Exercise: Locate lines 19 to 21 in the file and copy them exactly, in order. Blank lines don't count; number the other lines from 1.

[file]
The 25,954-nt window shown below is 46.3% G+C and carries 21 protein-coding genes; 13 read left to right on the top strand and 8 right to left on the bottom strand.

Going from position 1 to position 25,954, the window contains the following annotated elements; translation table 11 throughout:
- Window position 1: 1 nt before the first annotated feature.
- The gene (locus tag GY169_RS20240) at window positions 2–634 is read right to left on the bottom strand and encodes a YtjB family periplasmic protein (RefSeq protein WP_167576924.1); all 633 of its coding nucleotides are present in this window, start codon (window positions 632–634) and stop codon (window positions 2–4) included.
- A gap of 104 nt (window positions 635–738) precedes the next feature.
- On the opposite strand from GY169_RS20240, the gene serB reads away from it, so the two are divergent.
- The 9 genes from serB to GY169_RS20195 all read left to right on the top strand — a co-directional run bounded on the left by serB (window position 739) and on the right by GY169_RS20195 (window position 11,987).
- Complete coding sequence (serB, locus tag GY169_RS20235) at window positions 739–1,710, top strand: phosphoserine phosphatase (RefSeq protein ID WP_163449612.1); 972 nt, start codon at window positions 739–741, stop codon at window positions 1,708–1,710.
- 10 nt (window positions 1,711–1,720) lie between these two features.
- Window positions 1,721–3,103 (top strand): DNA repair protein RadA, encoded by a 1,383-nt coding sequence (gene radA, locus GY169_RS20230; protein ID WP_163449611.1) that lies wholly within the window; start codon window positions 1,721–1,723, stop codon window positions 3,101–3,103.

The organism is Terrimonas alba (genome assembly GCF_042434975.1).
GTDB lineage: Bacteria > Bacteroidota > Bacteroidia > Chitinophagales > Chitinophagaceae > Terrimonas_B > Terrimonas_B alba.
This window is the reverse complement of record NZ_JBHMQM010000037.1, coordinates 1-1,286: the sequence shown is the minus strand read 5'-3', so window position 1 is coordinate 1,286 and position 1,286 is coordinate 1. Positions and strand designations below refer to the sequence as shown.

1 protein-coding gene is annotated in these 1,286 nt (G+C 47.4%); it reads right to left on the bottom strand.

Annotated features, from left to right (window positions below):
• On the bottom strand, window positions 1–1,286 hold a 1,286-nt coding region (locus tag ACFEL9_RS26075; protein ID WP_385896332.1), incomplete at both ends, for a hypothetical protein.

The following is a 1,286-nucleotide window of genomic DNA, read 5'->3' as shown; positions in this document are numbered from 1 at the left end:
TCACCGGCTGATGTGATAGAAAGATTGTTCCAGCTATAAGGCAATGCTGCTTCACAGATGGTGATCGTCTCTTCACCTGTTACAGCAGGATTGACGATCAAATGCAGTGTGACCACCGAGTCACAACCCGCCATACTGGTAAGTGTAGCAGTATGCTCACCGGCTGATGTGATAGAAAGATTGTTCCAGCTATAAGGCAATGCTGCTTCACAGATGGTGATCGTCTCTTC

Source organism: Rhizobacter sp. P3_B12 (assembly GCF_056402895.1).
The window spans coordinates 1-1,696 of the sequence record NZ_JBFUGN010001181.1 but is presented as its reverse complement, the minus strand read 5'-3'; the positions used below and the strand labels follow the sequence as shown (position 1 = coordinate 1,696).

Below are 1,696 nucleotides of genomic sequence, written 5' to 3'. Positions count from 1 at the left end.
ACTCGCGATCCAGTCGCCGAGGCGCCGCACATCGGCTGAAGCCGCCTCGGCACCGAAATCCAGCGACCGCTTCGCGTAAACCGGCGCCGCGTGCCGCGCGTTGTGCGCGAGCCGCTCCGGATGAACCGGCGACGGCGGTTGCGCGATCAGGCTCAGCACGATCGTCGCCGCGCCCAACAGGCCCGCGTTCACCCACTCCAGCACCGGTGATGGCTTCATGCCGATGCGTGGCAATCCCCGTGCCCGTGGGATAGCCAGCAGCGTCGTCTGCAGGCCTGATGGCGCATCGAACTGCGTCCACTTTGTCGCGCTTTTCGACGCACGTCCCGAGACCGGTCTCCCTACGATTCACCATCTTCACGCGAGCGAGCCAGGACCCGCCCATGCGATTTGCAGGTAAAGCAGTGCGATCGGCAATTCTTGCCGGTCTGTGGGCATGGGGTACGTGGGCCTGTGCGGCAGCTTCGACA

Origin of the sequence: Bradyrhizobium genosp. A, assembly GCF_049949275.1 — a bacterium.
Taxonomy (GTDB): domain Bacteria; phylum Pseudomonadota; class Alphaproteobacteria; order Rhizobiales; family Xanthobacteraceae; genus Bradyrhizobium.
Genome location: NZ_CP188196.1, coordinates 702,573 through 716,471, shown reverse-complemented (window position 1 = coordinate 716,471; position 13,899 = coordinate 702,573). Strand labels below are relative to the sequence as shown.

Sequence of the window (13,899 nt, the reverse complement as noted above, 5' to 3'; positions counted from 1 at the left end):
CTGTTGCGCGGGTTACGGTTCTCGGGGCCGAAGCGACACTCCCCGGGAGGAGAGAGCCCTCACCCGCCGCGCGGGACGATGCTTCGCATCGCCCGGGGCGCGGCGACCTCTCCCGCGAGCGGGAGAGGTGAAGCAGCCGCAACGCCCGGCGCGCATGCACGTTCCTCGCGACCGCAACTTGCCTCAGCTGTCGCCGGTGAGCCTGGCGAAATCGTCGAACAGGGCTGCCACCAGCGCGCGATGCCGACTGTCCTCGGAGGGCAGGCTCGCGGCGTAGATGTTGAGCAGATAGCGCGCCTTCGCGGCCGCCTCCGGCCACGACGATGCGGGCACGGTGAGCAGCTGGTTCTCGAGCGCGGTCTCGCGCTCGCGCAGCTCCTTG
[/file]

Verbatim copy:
Source organism: Rhizobacter sp. P3_B12 (assembly GCF_056402895.1).
The window spans coordinates 1-1,696 of the sequence record NZ_JBFUGN010001181.1 but is presented as its reverse complement, the minus strand read 5'-3'; the positions used below and the strand labels follow the sequence as shown (position 1 = coordinate 1,696).

Below are 1,696 nucleotides of genomic sequence, written 5' to 3'. Positions count from 1 at the left end.